Snapchat Addresses Those Sketchy Third-Party Apps That Led To Thousands Of Leaked Photos

On Monday, a third-party Snapchat application, SnapSaved, admitted it was hacked and accidentally leaked nearly 100,000 images and videos from unsuspecting Snapchat users.

Snapchat issued a statement then, saying its servers were never breached. Essentially, Snapchat told users that if their photos were leaked, it wasn’t technically Snapchat’s fault.

While that may be true, Snapchat can control which developers have access to its API and it has the power to shut down any extension application that is potentially harmful to its users. Snapchat says it aggressively trolls Google Play and the App Store for third party apps and it has successfully gotten some of them removed. But even with those efforts, users weren’t saved from the SnapSaved hack.

Now Snapchat has issued a statement addressing concerns about its API. Snapchat says no developers are allowed to use its API, and any developer that does is violating Snapchat’s Terms of Use.

“We haven’t provided a public API to developers and we prohibit access to the private API we use to provide our service,” Snapchat writes. “That means any application that isn’t ours but claims to offer Snapchat services violates our Terms of Use and can’t be trusted.”

Here’s the full statement, from Snapchat’s blog:

Over the past few days we’ve fielded a number of questions about our API and third-party applications after a website that offered to save Snaps indicated that their database had been breached. We are grateful that the service provider acknowledged that Snapchat was never compromised, but we wanted to use this as an opportunity to reiterate the unfortunate threats these third-party applications can pose to our community.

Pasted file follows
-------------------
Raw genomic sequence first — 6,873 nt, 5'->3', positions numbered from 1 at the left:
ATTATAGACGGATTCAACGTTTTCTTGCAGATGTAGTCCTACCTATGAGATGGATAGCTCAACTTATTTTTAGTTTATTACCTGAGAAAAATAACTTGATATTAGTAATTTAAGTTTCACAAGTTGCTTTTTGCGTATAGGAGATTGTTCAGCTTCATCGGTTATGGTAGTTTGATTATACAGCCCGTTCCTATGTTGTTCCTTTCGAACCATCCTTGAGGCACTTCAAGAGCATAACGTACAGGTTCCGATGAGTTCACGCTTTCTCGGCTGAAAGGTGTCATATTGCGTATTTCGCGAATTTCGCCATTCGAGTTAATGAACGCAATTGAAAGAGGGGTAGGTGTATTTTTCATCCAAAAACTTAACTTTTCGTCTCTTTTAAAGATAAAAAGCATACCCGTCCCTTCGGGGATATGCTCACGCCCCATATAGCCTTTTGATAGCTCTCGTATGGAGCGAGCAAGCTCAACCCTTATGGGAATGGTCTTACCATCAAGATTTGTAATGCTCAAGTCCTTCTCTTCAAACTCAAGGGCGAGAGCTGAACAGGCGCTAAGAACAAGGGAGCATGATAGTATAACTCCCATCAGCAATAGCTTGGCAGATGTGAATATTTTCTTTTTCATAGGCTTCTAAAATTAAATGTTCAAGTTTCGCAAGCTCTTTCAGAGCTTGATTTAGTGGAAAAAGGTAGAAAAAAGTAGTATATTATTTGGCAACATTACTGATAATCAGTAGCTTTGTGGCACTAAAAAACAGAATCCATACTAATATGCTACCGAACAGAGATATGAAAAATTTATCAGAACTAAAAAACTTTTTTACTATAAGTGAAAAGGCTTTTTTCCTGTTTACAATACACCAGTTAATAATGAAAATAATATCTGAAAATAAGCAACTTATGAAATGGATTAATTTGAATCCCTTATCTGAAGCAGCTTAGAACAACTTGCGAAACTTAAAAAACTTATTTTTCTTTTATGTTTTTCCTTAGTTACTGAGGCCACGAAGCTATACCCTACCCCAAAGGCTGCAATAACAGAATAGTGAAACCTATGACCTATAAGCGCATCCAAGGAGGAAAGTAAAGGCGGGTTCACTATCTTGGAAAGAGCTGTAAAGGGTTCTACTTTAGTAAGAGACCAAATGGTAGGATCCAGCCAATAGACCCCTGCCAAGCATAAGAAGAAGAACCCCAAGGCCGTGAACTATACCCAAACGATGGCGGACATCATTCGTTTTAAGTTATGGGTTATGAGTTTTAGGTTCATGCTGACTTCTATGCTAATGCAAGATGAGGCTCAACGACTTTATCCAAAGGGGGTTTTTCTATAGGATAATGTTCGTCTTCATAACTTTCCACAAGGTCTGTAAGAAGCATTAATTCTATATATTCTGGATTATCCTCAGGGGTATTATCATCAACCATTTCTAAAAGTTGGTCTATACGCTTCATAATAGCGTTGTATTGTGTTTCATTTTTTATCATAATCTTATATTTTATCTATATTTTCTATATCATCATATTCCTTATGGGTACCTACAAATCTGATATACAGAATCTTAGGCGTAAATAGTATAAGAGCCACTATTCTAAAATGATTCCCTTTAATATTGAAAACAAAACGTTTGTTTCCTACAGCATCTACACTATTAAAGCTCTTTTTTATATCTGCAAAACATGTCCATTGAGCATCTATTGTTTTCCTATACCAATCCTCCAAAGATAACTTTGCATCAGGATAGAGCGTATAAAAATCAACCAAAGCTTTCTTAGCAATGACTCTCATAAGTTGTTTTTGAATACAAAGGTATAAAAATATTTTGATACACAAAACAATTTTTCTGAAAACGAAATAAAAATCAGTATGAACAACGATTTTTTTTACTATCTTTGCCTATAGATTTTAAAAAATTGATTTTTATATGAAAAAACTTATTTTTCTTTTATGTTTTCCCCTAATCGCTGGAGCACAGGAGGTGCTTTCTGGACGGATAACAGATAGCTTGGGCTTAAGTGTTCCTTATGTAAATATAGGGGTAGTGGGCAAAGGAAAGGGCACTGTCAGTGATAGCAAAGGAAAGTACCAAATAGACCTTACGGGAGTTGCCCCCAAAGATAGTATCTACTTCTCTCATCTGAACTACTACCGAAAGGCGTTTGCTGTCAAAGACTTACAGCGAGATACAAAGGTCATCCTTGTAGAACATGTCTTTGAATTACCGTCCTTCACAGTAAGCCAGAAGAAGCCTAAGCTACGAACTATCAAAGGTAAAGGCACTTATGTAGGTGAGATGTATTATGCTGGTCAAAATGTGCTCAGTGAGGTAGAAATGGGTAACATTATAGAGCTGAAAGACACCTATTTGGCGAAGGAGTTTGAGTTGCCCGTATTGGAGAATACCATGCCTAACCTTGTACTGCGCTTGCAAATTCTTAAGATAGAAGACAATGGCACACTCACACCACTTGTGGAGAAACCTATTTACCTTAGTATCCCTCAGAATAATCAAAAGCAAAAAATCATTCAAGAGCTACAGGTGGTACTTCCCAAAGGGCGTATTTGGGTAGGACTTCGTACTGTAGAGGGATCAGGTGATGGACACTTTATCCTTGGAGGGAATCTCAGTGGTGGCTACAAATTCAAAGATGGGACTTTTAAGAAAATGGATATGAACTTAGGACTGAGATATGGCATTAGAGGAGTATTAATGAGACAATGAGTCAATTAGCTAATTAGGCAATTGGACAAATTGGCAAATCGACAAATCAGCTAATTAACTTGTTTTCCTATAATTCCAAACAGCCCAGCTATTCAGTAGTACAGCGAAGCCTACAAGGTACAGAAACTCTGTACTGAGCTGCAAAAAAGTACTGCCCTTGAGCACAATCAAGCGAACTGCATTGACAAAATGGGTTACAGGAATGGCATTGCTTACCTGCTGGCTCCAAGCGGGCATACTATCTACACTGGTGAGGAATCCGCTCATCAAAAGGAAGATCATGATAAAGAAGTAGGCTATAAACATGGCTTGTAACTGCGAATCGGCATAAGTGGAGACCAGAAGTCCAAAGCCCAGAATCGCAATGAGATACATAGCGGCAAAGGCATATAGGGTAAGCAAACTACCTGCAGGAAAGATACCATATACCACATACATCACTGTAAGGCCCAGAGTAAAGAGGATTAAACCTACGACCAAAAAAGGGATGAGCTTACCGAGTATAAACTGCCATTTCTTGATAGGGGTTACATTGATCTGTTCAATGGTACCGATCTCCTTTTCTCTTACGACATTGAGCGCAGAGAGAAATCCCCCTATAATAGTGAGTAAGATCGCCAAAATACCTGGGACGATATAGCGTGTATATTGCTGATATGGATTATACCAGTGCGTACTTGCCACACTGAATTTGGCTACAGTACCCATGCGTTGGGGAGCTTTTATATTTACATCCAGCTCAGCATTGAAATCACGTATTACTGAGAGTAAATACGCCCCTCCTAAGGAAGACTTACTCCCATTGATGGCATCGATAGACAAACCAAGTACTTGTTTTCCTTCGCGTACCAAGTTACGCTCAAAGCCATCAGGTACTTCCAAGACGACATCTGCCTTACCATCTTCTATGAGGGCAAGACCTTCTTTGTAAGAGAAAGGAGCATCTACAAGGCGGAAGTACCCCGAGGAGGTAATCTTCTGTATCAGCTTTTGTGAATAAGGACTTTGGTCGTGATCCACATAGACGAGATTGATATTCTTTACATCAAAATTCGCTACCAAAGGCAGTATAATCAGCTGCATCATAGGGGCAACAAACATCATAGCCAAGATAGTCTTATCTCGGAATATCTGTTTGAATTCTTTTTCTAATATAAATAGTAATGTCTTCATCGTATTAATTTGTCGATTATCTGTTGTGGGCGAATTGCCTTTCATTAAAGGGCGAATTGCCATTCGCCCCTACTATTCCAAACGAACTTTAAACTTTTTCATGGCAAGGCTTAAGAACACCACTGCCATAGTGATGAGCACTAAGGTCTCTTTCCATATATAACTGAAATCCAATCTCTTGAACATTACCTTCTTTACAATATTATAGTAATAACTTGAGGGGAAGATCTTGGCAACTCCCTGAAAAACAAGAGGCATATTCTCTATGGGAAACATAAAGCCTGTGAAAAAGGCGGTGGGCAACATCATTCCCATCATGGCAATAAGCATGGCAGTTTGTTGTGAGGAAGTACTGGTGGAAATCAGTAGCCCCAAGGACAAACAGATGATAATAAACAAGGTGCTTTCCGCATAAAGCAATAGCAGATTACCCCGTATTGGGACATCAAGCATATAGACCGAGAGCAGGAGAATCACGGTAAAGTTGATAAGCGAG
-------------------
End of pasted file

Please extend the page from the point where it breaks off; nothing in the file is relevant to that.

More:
A third-party application is any application that accesses the Snapchat API, but hasn’t been built and maintained by our company. Given the popularity of Snapchat and the size of our community, it’s no surprise that a cottage industry of app-makers has popped up to provide additional services to Snapchatters. Unfortunately, these applications often ask for Snapchat login credentials and use them to send or receive snaps and access account information.

When you give your login credentials to a third-party application, you’re allowing a developer, and possibly a criminal, to access your account information and send information on your behalf.

It takes time and a lot of resources to build an open and trustworthy third-party application ecosystem. That’s why we haven’t provided a public API to developers and why we prohibit access to the private API we use to provide our service. Don’t get us wrong – we’re excited by the interest in developing for the Snapchat platform – but we’re going to take our time to get it right. Until then, that means any application that isn’t ours but claims to offer Snapchat services violates our Terms of Use and can’t be trusted.

Snapchat has always been a fun place to share Snaps with friends. The best way to keep our community safe is a combination of security countermeasures and common sense. We’ll continue to do our part by improving Snapchat’s security and calling on Apple and Google to take down third-party applications that access our API. You can help us out by avoiding the use of third-party applications.

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